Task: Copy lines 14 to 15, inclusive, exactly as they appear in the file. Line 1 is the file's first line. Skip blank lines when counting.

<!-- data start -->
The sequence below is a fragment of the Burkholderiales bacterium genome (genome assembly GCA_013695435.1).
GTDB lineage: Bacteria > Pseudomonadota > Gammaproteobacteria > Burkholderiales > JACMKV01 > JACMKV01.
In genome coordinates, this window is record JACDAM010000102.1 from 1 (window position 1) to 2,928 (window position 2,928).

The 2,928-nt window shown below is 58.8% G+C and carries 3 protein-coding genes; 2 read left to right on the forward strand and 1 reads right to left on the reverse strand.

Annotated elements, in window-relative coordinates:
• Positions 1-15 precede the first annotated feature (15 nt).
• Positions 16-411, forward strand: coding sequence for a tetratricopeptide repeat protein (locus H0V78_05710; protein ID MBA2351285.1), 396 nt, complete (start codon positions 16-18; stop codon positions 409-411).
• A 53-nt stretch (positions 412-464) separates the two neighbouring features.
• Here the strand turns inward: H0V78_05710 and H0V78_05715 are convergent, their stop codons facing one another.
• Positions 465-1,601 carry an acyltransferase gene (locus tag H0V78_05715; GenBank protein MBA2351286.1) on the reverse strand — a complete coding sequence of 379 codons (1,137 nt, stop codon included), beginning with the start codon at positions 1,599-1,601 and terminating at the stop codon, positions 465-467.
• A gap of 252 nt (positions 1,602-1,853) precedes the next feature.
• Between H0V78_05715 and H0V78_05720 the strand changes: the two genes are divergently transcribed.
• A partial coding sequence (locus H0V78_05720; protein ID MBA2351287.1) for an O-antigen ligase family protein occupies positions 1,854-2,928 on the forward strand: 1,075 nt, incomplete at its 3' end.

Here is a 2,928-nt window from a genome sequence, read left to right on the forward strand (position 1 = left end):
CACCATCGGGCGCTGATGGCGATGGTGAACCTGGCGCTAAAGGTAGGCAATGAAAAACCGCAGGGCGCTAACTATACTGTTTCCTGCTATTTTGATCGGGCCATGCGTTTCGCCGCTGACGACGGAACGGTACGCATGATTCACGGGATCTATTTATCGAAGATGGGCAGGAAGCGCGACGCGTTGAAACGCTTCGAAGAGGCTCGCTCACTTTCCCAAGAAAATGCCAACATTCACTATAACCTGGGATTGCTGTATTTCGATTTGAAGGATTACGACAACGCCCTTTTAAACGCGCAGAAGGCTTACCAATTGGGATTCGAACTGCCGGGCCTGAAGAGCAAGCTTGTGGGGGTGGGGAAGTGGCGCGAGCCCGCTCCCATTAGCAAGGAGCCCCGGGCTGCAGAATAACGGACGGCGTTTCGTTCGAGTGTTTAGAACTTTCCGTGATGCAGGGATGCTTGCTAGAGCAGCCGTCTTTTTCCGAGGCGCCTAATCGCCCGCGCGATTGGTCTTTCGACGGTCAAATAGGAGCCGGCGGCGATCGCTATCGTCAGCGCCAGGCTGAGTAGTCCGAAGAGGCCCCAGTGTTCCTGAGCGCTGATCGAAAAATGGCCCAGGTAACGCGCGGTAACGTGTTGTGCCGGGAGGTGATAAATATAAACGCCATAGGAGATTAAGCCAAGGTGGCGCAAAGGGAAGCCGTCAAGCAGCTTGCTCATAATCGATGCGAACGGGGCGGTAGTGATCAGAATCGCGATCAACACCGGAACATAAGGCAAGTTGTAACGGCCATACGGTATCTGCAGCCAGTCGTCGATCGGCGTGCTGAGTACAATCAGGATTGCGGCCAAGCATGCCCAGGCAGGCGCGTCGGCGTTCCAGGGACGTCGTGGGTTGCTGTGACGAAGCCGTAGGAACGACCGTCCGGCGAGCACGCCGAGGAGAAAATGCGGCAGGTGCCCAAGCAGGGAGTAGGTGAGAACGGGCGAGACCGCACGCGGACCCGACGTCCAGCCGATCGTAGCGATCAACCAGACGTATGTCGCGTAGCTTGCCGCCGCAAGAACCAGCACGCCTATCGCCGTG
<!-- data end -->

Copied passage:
Here is a 2,928-nt window from a genome sequence, read left to right on the forward strand (position 1 = left end):
CACCATCGGGCGCTGATGGCGATGGTGAACCTGGCGCTAAAGGTAGGCAATGAAAAACCGCAGGGCGCTAACTATACTGTTTCCTGCTATTTTGATCGGGCCATGCGTTTCGCCGCTGACGACGGAACGGTACGCATGATTCACGGGATCTATTTATCGAAGATGGGCAGGAAGCGCGACGCGTTGAAACGCTTCGAAGAGGCTCGCTCACTTTCCCAAGAAAATGCCAACATTCACTATAACCTGGGATTGCTGTATTTCGATTTGAAGGATTACGACAACGCCCTTTTAAACGCGCAGAAGGCTTACCAATTGGGATTCGAACTGCCGGGCCTGAAGAGCAAGCTTGTGGGGGTGGGGAAGTGGCGCGAGCCCGCTCCCATTAGCAAGGAGCCCCGGGCTGCAGAATAACGGACGGCGTTTCGTTCGAGTGTTTAGAACTTTCCGTGATGCAGGGATGCTTGCTAGAGCAGCCGTCTTTTTCCGAGGCGCCTAATCGCCCGCGCGATTGGTCTTTCGACGGTCAAATAGGAGCCGGCGGCGATCGCTATCGTCAGCGCCAGGCTGAGTAGTCCGAAGAGGCCCCAGTGTTCCTGAGCGCTGATCGAAAAATGGCCCAGGTAACGCGCGGTAACGTGTTGTGCCGGGAGGTGATAAATATAAACGCCATAGGAGATTAAGCCAAGGTGGCGCAAAGGGAAGCCGTCAAGCAGCTTGCTCATAATCGATGCGAACGGGGCGGTAGTGATCAGAATCGCGATCAACACCGGAACATAAGGCAAGTTGTAACGGCCATACGGTATCTGCAGCCAGTCGTCGATCGGCGTGCTGAGTACAATCAGGATTGCGGCCAAGCATGCCCAGGCAGGCGCGTCGGCGTTCCAGGGACGTCGTGGGTTGCTGTGACGAAGCCGTAGGAACGACCGTCCGGCGAGCACGCCGAGGAGAAAATGCGGCAGGTGCCCAAGCAGGGAGTAGGTGAGAACGGGCGAGACCGCACGCGGACCCGACGTCCAGCCGATCGTAGCGATCAACCAGACGTATGTCGCGTAGCTTGCCGCCGCAAGAACCAGCACGCCTATCGCCGTG